NEW CASTLE —
All signs indicate the fifth annual Jameson 5-K/10-K Run For Your Heart was a great success. More than 600 people participated.
I had fully intended to be running in the event this year. Shoulder surgery in late March put me on the sidelines for awhile. Once the doctor gave me the green light for running again, I just didn’t feel I had enough time to prepare for the race.
To Lori Brothers, Doug Danko, Cyndee Adamo, the PR staff and everyone at Jameson who helps organize this fantastic and vital event — I’ll be there next year for sure. You can count on it.
Now that I am back to getting in a few miles three or four times a week, I realize just how important proper hydration and fuel — the kind you ingest — is. That applies to any type of physical exercise whether it be swimming, hiking, playing tennis or bicycling.
Fuel is essential for anyone who is working out. As a hypoglycemic who must eat at regular intervals throughout the day, I have learned what fuel I need to not have a rapid drop in blood sugar. But I also have learned this type of eating plan — with a focus on proteins and the right balance of carbohydrates and fats — is generally a healthy way to eat. Agreed, Lori?
I’m still a believer that breakfast sets the tone for the rest of the day. But again, I know Lori and Doug can better address the importance of a good breakfast.
Hydration is so crucial, too. Two summers ago, I learned how easy it is to get dehydrated when I was out there running in nearly 90-degree temperatures. Lots of water and Gatorade are a must in that type of weather.
Today, Culinary Conversation gives you recipes that provide more energy to give you more stamina for the tasks of everyday life.
Quick Breakfast Taco
This provides 13 grams of protein and one serving is 123 calories.
- 2 corn tortillas
- 1 tablespoon salsa
- 2 tablespoons shredded reduced-fat cheddar cheese
- 1/2 cup liquid egg substitute
Top tortillas with salsa and cheese. Heat in the microwave until the cheese is melted, about 30 seconds.
Meanwhile, coat a small nonstick skillet with cooking spray. Heat over medium heat, add egg substitute and cook, stirring, until the eggs are cooked through, about 90 seconds. Divide the scrambled egg between the tacos.
Peanut Energy Bars
This recipe packs 5 grams of protein, 255 calories, 9 grams of total fat and 95 mg of sodium.
The recipe was adapted from a prize-winning submission in the Plains, Ga., Peanut Festival recipe competition.
- 1/2 cup dry roasted salted peanuts
- 1/2 cup roasted sunflower seeds or other chopped nuts
- 2 cups raisins or other chopped diced fruit
- 2 cups rolled or instant oats
- 2 cups toasted rice cereal such as Rice Krispies
- 1/4 cup toasted wheat germ (optional)
- 1/2 cup creamy or crunchy natural peanut butter
- 1/2 cup packed brown sugar
- 1/2 cup light corn syrup or honey
- 1 teaspoon vanilla extract
Coat a 9-by-13-inch baking pan with cooking spray.
Combine peanuts, sunflower seeds (or other nuts,) raisins (or other dried fruit), oats, rice cereal and wheat germ (if using) in a large bowl.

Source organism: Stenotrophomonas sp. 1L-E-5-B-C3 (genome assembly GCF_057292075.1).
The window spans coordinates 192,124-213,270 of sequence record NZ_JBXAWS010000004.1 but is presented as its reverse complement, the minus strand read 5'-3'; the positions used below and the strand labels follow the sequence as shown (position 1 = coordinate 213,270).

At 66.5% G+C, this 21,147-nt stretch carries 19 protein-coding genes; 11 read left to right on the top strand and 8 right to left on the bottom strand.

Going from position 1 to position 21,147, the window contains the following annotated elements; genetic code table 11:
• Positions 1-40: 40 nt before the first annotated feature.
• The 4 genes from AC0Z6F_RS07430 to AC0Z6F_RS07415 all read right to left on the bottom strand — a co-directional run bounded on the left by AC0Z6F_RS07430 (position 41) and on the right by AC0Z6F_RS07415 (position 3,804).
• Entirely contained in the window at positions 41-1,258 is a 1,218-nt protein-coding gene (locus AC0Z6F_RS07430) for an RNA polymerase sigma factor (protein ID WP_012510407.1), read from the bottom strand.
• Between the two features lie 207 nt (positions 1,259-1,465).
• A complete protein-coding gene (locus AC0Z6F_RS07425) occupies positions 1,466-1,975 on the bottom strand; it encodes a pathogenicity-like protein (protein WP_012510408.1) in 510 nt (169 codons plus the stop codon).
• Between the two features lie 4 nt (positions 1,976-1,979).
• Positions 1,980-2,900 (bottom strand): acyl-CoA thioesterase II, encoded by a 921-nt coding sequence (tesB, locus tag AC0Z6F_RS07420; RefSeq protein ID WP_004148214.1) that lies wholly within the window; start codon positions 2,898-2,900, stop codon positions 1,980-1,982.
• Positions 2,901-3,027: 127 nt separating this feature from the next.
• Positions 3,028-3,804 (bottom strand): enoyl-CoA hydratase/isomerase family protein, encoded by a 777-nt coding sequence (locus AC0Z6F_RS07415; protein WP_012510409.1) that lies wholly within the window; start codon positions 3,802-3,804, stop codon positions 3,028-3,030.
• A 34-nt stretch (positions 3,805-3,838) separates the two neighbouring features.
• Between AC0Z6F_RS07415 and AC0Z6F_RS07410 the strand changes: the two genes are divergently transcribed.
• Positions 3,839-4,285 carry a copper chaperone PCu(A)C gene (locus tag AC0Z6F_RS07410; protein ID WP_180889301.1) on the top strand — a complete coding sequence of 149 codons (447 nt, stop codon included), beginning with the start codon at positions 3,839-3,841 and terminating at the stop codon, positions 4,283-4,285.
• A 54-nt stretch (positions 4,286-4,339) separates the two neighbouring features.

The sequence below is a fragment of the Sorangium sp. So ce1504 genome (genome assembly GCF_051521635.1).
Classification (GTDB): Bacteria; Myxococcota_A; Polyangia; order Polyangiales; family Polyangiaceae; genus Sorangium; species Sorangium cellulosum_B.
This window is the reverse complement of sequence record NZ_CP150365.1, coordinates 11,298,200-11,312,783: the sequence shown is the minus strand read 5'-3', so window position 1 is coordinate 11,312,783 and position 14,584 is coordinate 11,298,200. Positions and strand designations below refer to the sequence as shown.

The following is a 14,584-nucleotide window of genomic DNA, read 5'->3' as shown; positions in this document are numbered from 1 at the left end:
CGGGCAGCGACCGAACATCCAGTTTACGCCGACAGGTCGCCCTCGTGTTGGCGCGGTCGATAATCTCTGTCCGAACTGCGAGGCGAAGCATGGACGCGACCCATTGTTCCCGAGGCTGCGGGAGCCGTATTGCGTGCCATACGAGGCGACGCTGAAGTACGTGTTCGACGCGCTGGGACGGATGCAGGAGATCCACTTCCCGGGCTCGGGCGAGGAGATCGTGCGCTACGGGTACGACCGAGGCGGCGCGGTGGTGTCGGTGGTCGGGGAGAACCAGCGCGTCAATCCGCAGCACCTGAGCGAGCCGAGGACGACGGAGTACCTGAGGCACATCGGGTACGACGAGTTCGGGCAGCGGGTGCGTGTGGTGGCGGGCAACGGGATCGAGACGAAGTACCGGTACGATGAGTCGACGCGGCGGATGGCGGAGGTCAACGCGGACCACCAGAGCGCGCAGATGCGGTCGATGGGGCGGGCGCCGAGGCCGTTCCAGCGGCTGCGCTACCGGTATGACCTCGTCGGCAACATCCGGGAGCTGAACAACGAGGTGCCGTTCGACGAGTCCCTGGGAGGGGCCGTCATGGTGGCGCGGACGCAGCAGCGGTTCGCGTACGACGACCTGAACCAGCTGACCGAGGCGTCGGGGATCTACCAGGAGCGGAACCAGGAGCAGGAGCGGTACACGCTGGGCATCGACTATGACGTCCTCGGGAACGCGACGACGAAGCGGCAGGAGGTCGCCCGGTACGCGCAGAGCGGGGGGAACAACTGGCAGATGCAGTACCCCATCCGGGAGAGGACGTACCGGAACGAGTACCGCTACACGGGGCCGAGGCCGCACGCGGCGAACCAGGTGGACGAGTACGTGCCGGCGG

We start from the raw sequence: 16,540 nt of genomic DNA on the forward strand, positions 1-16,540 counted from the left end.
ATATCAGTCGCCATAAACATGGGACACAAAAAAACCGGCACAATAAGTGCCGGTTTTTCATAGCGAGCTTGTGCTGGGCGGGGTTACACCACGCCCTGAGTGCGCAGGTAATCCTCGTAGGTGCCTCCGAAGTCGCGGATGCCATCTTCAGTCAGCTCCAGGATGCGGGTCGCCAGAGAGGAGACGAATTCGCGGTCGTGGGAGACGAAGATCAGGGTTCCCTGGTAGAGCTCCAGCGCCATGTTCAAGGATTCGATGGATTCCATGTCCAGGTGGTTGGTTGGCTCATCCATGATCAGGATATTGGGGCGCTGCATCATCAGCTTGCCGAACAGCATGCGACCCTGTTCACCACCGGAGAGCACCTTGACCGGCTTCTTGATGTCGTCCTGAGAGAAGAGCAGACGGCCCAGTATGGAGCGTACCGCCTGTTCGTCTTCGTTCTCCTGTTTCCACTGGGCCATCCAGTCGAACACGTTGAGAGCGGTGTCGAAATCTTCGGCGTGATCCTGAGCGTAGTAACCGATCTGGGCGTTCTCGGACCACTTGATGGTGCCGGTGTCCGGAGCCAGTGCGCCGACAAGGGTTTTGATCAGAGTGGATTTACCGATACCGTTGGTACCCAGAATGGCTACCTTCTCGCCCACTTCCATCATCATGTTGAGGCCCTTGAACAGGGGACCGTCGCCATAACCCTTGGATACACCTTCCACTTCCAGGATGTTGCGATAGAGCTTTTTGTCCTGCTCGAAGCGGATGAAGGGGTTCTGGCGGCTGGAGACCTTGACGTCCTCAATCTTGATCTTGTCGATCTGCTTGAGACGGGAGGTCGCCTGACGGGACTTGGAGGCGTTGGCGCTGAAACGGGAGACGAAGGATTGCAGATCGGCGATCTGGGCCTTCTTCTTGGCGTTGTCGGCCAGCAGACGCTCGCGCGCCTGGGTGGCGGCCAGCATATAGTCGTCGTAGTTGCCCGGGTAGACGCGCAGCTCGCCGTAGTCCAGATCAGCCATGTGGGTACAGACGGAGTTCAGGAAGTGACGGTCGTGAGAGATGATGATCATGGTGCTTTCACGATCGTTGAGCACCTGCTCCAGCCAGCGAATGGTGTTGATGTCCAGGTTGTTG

Combine peanut butter, brown sugar and corn syrup (or honey) in a large microwaveable bowl; microwave on high until bubbling, one to two minutes. Add vanilla and stir until blended. Pour the peanut butter mixture over the dry ingredients and stir until coated.
Transfer the mixture to the prepared pan. Press down firmly. (It helps to coat your fingers with cooking spray.) Let stand for about an hour to harden. Cut into bars.
and Black Bean Salad
Make this one ahead, but if you do, don’t add salt and pepper until just before serving. You can make this a meal by serving with warm corn tortillas.
- 3 large ears of corn, husked
- 1/3 cup pine nuts
- 1/4 cup lime juice
- 2 tablespoons extra-virgin olive oil
- 1/4 cup chopped fresh cilantro
- 1/2 teaspoon salt
- freshly ground pepper, to taste
- 2 15-ounce cans black beans, rinsed
- 2 cups shredded red cabbage
- 1 large tomato, diced
- 1/2 cup minced red onion
Bring one inch of water to a boil in a Dutch oven. Add corn, cover and cook until just tender, about three minutes. When cool enough to handle, cut the kernels from the cobs using a sharp knife.
Meanwhile, place pine nuts in a small dry skillet over medium-low heat and cook, stirring until fragrant and lightly browned, two to four minutes.
Whisk lime juice, oil, cilantro, salt and pepper in a large bowl. Add corn, pine nuts, beans, cabbage, tomato and onion; toss to coat. Refrigerate until ready to serve.
Baked Potato Gnocchi
with Spinach and Ricotta
- 3/4 cup part-skim ricotta cheese
- 1/4 cup fresh basil, thinly sliced
- 1/2 cup grated reduced-fat mozzarella
- 2 tablespoons grated Parmesan cheese
- 1 egg
- 3 cups basic tomato sauce
- 1 16-ounce package potato gnocchi
- 2 cups spinach leaves, thinly sliced
Preheat oven to 400 degrees. Lightly coat 1 1/2-quart casserole or gratin dish with cooking spray and set aside.
In small bowl, combine ricotta, basil, 1/4 cup of the mozzarella, Parmesan and egg. Set aside.
Spread a thin layer of tomato sauce in dish. On top of sauce, layer half of the uncooked gnocchi and spinach. Using half of the ricotta mixture, place small dollops on top of spinach. Cover with another thin layer of sauce. Repeat process, ending with sauce. Sprinkle on remaining mozzarella. Bake 40 minutes or until top is bubbly and cheese is lightly browned. Let sit 15 minutes before serving.
Basic Tomato Sauce
- 2 teaspoons extra virgin olive oil
- 1/2 cup chopped onion
- 1/2 cup chopped carrot
- 1/2 cup chopped celery
- 3 cloves garlic, minced
- 1 28-ounce can diced tomatoes
Heat oil in medium saucepan over medium heat. Add onion, carrot, celery and garlic and cook about 10 minutes. Add tomatoes with juice and cook another 10 minutes. Season with salt and pepper to taste. Remove from heat. Puree sauce in blender in batches until smooth. Keeps one week in the refrigerator.
(Please note: Recipes have not been tested.)